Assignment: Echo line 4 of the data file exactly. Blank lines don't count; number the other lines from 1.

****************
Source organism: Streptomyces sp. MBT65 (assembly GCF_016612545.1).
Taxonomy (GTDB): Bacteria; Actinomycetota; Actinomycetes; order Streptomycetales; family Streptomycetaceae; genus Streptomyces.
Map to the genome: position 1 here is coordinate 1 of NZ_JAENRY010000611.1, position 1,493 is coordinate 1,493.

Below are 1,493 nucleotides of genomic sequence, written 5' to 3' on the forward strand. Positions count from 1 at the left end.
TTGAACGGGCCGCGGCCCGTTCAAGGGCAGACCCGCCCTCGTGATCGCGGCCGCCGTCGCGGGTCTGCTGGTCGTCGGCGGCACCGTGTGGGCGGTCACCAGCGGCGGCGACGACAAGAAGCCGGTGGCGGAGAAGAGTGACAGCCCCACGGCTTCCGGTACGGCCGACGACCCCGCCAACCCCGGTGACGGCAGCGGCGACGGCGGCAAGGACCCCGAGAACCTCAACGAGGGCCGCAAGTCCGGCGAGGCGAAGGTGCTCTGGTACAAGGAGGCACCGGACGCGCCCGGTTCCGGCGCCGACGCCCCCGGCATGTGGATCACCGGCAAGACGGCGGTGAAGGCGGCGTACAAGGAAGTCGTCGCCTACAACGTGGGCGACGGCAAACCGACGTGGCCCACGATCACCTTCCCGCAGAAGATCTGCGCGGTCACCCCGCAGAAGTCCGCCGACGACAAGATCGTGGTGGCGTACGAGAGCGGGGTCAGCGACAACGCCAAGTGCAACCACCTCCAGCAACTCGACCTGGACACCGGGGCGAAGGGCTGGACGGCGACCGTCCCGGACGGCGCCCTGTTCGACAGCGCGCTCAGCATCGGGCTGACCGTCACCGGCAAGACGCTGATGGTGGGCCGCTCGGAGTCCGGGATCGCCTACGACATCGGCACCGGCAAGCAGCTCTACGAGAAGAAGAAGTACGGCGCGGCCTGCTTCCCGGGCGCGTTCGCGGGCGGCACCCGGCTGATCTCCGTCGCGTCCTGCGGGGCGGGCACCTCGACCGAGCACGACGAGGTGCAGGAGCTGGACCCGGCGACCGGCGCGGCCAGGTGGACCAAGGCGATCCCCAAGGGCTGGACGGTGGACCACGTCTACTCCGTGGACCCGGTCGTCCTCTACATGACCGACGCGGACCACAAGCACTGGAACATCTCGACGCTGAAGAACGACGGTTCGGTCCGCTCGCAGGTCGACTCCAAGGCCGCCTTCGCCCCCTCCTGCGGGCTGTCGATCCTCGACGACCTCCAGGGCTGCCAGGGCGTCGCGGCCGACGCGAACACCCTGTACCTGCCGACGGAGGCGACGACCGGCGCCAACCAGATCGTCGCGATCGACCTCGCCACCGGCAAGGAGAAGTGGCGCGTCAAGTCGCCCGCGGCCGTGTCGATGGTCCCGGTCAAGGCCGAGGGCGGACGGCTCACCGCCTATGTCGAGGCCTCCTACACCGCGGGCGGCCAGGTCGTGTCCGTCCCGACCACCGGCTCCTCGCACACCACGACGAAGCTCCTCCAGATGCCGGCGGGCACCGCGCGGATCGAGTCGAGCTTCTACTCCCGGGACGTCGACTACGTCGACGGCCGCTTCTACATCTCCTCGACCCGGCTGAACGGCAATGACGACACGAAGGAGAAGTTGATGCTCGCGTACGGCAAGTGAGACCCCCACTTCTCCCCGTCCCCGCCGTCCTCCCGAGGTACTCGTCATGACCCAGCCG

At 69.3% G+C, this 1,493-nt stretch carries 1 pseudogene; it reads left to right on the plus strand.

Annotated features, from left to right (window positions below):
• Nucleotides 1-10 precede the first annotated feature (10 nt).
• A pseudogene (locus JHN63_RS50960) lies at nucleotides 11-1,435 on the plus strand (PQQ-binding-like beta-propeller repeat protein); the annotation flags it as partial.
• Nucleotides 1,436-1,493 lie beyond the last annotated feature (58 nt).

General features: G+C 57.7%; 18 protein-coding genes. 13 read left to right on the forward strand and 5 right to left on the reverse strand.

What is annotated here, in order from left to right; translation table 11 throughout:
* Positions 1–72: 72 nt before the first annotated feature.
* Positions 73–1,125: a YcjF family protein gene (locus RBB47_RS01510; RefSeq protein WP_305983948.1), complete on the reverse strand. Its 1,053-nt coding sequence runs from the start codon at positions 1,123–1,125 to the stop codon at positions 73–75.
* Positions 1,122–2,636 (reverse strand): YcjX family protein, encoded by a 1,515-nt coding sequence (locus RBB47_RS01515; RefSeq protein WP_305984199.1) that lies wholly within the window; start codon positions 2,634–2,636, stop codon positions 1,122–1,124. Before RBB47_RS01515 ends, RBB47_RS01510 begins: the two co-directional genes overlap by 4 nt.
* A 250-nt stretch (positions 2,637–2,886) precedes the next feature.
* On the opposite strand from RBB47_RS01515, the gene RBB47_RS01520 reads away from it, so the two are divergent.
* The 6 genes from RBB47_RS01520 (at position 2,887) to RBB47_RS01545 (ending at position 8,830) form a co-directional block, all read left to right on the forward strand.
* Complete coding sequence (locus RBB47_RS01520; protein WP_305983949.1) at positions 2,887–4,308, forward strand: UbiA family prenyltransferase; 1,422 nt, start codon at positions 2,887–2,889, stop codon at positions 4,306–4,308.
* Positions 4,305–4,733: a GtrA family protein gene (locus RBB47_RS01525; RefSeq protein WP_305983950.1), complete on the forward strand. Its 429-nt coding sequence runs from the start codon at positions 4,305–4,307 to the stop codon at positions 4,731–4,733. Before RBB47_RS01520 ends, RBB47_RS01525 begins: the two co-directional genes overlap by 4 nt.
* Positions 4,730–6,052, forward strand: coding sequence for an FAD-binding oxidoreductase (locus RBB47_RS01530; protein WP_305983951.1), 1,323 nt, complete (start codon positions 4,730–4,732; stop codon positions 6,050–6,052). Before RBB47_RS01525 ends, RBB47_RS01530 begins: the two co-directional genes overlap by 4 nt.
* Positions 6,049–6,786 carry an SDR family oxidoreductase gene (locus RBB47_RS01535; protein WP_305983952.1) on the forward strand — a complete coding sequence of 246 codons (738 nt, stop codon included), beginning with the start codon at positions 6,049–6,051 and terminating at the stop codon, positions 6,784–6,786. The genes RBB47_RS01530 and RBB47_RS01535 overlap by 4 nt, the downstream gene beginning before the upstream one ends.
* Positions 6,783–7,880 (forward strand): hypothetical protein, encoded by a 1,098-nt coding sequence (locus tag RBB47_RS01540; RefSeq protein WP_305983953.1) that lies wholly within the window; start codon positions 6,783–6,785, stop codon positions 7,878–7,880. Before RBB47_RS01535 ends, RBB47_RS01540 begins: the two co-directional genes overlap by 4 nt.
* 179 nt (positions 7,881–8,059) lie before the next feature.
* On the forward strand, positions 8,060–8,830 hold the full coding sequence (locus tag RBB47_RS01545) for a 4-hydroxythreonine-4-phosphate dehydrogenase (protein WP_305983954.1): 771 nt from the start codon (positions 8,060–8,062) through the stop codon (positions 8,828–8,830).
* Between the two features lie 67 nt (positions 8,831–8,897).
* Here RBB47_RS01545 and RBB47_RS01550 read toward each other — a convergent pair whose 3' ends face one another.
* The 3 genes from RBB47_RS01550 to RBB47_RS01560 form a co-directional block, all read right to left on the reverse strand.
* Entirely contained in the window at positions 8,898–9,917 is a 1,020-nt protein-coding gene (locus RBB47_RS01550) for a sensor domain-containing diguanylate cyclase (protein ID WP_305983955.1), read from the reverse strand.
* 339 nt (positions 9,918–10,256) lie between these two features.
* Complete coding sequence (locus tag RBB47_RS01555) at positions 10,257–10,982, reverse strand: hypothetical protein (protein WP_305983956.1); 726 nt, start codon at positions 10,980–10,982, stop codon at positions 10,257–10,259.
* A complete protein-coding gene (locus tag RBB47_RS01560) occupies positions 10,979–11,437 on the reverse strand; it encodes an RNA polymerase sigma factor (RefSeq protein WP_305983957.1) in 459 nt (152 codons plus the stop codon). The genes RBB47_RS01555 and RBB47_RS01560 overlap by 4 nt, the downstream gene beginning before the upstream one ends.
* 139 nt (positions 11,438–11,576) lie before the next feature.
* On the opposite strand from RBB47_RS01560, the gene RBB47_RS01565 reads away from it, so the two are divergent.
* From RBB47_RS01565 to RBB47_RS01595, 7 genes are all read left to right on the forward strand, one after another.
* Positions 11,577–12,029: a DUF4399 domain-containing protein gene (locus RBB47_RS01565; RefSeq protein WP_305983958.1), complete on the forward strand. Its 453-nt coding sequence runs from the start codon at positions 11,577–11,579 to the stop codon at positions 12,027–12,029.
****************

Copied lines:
Below are 1,493 nucleotides of genomic sequence, written 5' to 3' on the forward strand. Positions count from 1 at the left end.